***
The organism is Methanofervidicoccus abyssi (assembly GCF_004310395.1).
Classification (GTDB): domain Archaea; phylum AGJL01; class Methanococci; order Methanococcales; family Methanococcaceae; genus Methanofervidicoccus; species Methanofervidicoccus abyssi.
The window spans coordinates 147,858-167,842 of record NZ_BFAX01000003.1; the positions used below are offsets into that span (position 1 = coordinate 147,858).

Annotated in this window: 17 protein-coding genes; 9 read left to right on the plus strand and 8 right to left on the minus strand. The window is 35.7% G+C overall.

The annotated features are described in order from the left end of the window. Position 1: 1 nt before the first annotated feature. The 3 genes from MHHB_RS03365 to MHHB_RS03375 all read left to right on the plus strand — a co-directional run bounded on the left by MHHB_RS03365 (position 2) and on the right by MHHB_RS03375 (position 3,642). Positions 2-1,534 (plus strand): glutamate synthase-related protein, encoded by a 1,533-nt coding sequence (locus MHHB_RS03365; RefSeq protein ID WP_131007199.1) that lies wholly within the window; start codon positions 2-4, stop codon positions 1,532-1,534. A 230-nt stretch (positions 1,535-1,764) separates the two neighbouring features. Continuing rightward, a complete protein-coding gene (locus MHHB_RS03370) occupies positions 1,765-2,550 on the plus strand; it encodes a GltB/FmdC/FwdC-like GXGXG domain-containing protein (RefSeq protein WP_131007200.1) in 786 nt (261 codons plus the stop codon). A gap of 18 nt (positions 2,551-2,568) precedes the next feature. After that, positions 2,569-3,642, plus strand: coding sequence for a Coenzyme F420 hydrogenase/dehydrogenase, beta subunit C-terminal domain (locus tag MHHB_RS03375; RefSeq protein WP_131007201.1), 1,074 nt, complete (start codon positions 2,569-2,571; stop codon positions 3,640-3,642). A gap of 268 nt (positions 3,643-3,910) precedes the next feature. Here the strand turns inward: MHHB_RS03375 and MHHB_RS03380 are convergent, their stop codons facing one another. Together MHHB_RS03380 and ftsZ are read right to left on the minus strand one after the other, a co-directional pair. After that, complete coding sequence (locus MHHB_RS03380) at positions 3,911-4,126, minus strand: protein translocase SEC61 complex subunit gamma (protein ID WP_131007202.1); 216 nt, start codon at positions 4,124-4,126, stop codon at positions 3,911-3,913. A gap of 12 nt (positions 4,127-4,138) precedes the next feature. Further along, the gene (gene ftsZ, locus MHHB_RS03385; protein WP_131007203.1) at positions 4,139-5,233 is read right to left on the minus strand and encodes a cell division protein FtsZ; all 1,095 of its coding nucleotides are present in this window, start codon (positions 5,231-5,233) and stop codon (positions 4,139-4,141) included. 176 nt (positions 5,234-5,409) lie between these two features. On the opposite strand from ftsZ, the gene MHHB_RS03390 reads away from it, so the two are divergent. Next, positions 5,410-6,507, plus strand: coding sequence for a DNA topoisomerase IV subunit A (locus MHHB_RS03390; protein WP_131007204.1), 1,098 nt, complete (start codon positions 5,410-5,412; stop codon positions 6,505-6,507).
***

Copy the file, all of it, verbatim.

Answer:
The organism is Methanofervidicoccus abyssi (assembly GCF_004310395.1).
Classification (GTDB): domain Archaea; phylum AGJL01; class Methanococci; order Methanococcales; family Methanococcaceae; genus Methanofervidicoccus; species Methanofervidicoccus abyssi.
The window spans coordinates 147,858-167,842 of record NZ_BFAX01000003.1; the positions used below are offsets into that span (position 1 = coordinate 147,858).

Annotated in this window: 17 protein-coding genes; 9 read left to right on the plus strand and 8 right to left on the minus strand. The window is 35.7% G+C overall.

The annotated features are described in order from the left end of the window. Position 1: 1 nt before the first annotated feature. The 3 genes from MHHB_RS03365 to MHHB_RS03375 all read left to right on the plus strand — a co-directional run bounded on the left by MHHB_RS03365 (position 2) and on the right by MHHB_RS03375 (position 3,642). Positions 2-1,534 (plus strand): glutamate synthase-related protein, encoded by a 1,533-nt coding sequence (locus MHHB_RS03365; RefSeq protein ID WP_131007199.1) that lies wholly within the window; start codon positions 2-4, stop codon positions 1,532-1,534. A 230-nt stretch (positions 1,535-1,764) separates the two neighbouring features. Continuing rightward, a complete protein-coding gene (locus MHHB_RS03370) occupies positions 1,765-2,550 on the plus strand; it encodes a GltB/FmdC/FwdC-like GXGXG domain-containing protein (RefSeq protein WP_131007200.1) in 786 nt (261 codons plus the stop codon). A gap of 18 nt (positions 2,551-2,568) precedes the next feature. After that, positions 2,569-3,642, plus strand: coding sequence for a Coenzyme F420 hydrogenase/dehydrogenase, beta subunit C-terminal domain (locus tag MHHB_RS03375; RefSeq protein WP_131007201.1), 1,074 nt, complete (start codon positions 2,569-2,571; stop codon positions 3,640-3,642). A gap of 268 nt (positions 3,643-3,910) precedes the next feature. Here the strand turns inward: MHHB_RS03375 and MHHB_RS03380 are convergent, their stop codons facing one another. Together MHHB_RS03380 and ftsZ are read right to left on the minus strand one after the other, a co-directional pair. After that, complete coding sequence (locus MHHB_RS03380) at positions 3,911-4,126, minus strand: protein translocase SEC61 complex subunit gamma (protein ID WP_131007202.1); 216 nt, start codon at positions 4,124-4,126, stop codon at positions 3,911-3,913. A gap of 12 nt (positions 4,127-4,138) precedes the next feature. Further along, the gene (gene ftsZ, locus MHHB_RS03385; protein WP_131007203.1) at positions 4,139-5,233 is read right to left on the minus strand and encodes a cell division protein FtsZ; all 1,095 of its coding nucleotides are present in this window, start codon (positions 5,231-5,233) and stop codon (positions 4,139-4,141) included. 176 nt (positions 5,234-5,409) lie between these two features. On the opposite strand from ftsZ, the gene MHHB_RS03390 reads away from it, so the two are divergent. Next, positions 5,410-6,507, plus strand: coding sequence for a DNA topoisomerase IV subunit A (locus MHHB_RS03390; protein WP_131007204.1), 1,098 nt, complete (start codon positions 5,410-5,412; stop codon positions 6,505-6,507).